BHUBANESWAR, NOV 2, 2023
The Scheduled Tribe (ST) & Scheduled Caste (SC) Development Minorities and Backward Classes Welfare Department of the Odisha Government on Wednesday signed a Memorandum of Understanding (MoU) with Chennai-based English skills partner Karadi Path Education Company with the aim to bridge the English literacy gaps prevalent among tribal students in the state, home to 62 distinct tribes and approximately 23 percent tribal population.
This initiative will predominantly focus on empowering ST & SC students enrolled in government-run English-medium Eklavya Model Residential Schools (EMRS) and English medium schools under the Anwesha scheme.
Marking a milestone, this partnership is considered the first MoU under the Anwesha scheme and endeavours to establish a comprehensive learning ecosystem within the hostels as a supplementary model to support formal schooling.
During the MoU exchange, Roopa Roshan Sahoo, Secretary of the department, expressed her vision to “craft a sustainable learning model that could potentially influence policy reform.” To facilitate this vision, the department has engaged Mantra4Change, a social organization committed to transforming the public education system. Mantra4Change has played a crucial role in selecting appropriate partners for the department, guided by an in-depth needs analysis and research into delivery models.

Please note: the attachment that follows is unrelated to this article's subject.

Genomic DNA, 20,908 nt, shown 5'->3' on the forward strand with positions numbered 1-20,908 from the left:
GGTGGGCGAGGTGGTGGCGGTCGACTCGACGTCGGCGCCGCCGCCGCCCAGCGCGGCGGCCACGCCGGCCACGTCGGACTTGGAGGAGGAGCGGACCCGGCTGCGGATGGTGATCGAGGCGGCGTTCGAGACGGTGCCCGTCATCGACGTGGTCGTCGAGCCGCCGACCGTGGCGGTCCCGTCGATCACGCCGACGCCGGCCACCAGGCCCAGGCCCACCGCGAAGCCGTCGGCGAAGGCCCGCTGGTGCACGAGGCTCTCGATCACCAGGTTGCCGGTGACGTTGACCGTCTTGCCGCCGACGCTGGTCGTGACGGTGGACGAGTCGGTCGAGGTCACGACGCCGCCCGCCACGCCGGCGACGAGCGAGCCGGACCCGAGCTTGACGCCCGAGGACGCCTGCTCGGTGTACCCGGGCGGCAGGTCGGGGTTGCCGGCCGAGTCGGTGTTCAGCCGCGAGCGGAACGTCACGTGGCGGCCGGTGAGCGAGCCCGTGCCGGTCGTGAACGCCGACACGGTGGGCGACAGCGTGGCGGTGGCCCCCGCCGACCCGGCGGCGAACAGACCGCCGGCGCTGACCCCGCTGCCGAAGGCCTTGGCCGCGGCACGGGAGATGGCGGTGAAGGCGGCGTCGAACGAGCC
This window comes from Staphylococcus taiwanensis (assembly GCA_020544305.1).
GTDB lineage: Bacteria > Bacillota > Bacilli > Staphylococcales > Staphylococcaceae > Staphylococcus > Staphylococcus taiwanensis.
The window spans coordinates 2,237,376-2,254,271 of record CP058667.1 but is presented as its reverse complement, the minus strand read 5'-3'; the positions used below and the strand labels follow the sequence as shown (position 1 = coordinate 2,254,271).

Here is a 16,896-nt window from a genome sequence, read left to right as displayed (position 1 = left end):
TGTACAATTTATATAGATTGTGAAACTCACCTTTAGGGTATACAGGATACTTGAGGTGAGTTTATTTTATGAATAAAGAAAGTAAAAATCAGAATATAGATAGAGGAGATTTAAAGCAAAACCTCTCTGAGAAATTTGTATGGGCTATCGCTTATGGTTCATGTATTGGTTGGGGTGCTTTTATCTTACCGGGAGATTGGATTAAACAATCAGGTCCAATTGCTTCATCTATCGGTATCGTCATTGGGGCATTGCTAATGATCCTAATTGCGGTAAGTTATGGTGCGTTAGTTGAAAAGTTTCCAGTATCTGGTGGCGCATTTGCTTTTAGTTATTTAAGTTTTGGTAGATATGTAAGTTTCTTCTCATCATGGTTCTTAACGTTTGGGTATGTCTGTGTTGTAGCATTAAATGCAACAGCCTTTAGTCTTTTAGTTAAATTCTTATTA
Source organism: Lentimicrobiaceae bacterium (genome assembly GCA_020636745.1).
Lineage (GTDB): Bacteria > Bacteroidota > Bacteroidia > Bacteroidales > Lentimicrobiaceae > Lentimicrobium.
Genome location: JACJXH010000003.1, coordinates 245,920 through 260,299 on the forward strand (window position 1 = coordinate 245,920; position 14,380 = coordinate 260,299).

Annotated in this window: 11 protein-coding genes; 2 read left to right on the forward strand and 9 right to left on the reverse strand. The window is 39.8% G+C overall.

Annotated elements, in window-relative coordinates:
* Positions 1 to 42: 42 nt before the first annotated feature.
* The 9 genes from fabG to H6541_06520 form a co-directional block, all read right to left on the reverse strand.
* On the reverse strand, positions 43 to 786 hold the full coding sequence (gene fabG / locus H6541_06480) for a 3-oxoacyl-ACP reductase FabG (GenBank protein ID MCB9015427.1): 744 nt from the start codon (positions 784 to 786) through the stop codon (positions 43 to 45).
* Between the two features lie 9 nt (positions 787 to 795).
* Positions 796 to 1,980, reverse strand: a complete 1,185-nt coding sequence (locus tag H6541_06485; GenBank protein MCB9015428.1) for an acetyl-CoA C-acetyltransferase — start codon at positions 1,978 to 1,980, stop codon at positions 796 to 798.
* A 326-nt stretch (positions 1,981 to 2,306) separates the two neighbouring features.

CP Viswanath, CEO of Karadi Path, lauded the department’s strategic approach, stating, “the department has exhibited exceptional foresight in adopting a scalable method for functional English skills development. The real success of this model will lie in transforming residential engagement post-school hours into a central pillar of learning, significantly benefiting the students residing in the hostels.”
The English bridge program is set to encompass all Anwesha hostels and EMRS schools across the state.
Preetika Venkatakrishnan, Senior Vice President of Social Impact at Karadi Path, elaborated on the approach, explaining, “the children will be immersed in English through an innovative blend of mime, music, storytelling, and theatre, in a pedagogy that resonates with the tribal tradition of oral narratives and active listening.”
Teachers will play a dual role as co-learners, engaging with the students through impactful mentor-led videos and a variety of auditory and visual tools. Additionally, a reading nook will be established in the hostels and schools, offering children access to a diverse range of picture and audio books in English, she added.